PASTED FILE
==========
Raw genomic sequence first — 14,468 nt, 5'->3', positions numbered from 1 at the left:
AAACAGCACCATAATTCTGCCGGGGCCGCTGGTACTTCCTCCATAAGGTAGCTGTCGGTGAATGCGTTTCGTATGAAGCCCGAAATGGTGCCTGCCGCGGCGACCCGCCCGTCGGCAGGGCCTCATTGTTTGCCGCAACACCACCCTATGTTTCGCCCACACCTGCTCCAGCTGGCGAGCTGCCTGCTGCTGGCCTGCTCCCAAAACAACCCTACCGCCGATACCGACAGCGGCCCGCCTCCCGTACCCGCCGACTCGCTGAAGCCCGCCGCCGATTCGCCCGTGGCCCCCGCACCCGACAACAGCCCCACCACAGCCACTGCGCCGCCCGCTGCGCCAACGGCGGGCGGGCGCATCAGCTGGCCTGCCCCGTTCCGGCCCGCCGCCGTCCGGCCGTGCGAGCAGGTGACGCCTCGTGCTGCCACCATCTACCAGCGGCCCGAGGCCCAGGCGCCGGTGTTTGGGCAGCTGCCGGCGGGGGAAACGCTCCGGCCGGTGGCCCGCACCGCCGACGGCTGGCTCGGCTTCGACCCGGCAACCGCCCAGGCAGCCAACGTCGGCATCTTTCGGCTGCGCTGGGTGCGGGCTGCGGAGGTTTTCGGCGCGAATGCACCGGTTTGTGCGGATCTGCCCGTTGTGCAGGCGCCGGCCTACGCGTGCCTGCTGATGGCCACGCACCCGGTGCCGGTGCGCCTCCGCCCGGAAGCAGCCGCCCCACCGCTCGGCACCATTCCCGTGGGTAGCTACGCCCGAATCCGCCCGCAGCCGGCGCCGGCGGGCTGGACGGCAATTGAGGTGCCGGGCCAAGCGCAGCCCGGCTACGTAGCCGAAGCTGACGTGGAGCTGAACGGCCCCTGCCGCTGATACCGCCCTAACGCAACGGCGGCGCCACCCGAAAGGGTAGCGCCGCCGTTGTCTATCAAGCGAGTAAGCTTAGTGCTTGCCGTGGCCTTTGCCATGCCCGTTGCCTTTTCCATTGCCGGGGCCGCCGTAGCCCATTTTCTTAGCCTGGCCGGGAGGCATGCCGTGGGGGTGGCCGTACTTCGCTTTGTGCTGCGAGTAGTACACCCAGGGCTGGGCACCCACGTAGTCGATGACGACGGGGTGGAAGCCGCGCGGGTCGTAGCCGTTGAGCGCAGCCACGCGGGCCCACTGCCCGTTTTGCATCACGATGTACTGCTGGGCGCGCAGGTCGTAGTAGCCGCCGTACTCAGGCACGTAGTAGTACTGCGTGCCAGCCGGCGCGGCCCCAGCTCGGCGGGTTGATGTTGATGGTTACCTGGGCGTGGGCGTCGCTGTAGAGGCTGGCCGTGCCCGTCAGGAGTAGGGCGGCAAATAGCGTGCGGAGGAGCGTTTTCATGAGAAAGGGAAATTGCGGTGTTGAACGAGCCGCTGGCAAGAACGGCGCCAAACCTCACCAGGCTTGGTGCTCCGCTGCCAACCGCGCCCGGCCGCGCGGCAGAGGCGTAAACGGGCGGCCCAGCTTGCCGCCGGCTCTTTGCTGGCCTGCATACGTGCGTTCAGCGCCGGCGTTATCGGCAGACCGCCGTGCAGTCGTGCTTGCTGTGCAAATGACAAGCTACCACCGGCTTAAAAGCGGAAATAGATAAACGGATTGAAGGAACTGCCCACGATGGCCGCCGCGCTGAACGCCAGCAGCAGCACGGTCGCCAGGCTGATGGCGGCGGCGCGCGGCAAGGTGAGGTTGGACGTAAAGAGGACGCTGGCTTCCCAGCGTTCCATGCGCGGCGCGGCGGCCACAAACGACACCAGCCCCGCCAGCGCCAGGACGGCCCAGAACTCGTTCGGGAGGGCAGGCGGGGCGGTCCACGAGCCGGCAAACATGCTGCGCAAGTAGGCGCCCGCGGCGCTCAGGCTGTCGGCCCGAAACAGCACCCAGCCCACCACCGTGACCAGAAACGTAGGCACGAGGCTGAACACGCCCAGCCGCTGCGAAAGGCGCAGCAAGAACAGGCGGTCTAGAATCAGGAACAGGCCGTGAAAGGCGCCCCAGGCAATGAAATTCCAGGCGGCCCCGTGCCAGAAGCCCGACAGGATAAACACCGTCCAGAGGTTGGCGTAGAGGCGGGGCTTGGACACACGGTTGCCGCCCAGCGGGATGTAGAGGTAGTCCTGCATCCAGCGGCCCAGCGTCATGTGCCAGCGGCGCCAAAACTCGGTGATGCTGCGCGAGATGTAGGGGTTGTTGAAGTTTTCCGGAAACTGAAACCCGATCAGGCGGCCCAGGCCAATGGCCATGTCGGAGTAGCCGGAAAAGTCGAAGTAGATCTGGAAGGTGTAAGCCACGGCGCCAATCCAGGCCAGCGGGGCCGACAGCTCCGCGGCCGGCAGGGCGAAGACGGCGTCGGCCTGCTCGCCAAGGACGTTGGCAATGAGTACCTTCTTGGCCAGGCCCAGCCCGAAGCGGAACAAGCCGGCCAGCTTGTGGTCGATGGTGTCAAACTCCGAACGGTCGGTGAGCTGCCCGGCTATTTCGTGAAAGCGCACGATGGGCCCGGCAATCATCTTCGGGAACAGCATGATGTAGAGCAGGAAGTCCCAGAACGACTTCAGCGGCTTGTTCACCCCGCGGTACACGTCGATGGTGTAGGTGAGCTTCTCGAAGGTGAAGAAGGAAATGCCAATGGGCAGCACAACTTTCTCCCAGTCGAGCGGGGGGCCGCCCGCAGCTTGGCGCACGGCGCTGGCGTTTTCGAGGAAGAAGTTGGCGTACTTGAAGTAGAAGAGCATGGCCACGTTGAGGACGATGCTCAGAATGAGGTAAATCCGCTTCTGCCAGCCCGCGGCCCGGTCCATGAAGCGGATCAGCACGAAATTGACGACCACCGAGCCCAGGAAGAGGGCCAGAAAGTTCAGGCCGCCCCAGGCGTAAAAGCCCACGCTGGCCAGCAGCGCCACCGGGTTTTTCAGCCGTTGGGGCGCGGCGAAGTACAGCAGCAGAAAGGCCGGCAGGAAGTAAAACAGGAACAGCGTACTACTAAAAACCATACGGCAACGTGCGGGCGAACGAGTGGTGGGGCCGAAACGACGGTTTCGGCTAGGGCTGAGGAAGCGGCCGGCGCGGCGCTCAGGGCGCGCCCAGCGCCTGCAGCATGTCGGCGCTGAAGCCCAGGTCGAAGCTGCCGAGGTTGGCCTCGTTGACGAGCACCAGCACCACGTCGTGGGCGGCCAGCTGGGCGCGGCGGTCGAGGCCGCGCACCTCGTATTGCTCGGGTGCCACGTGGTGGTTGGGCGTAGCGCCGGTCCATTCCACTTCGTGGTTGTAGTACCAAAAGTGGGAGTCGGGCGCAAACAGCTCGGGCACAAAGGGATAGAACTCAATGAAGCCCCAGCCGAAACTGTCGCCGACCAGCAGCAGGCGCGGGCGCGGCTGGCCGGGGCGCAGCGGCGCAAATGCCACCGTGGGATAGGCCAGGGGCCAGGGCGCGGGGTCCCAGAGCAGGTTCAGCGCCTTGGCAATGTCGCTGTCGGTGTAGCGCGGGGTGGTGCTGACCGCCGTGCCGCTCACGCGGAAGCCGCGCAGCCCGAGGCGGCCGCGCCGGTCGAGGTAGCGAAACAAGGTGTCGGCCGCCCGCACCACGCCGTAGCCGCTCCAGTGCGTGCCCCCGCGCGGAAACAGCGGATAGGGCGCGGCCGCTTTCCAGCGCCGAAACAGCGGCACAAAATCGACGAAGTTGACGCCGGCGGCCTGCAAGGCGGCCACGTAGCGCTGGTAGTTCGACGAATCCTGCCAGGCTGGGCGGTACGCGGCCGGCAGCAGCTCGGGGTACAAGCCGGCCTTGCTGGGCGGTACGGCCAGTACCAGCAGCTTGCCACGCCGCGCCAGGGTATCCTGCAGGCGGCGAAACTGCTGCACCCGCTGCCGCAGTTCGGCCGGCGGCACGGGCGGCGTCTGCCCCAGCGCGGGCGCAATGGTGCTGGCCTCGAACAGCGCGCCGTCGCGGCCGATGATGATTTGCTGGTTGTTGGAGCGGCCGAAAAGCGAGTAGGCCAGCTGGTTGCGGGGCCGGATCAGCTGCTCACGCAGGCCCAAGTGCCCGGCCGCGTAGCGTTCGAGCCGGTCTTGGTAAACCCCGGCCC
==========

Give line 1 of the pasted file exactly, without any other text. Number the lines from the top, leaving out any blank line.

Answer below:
Raw genomic sequence first — 14,468 nt, 5'->3', positions numbered from 1 at the left: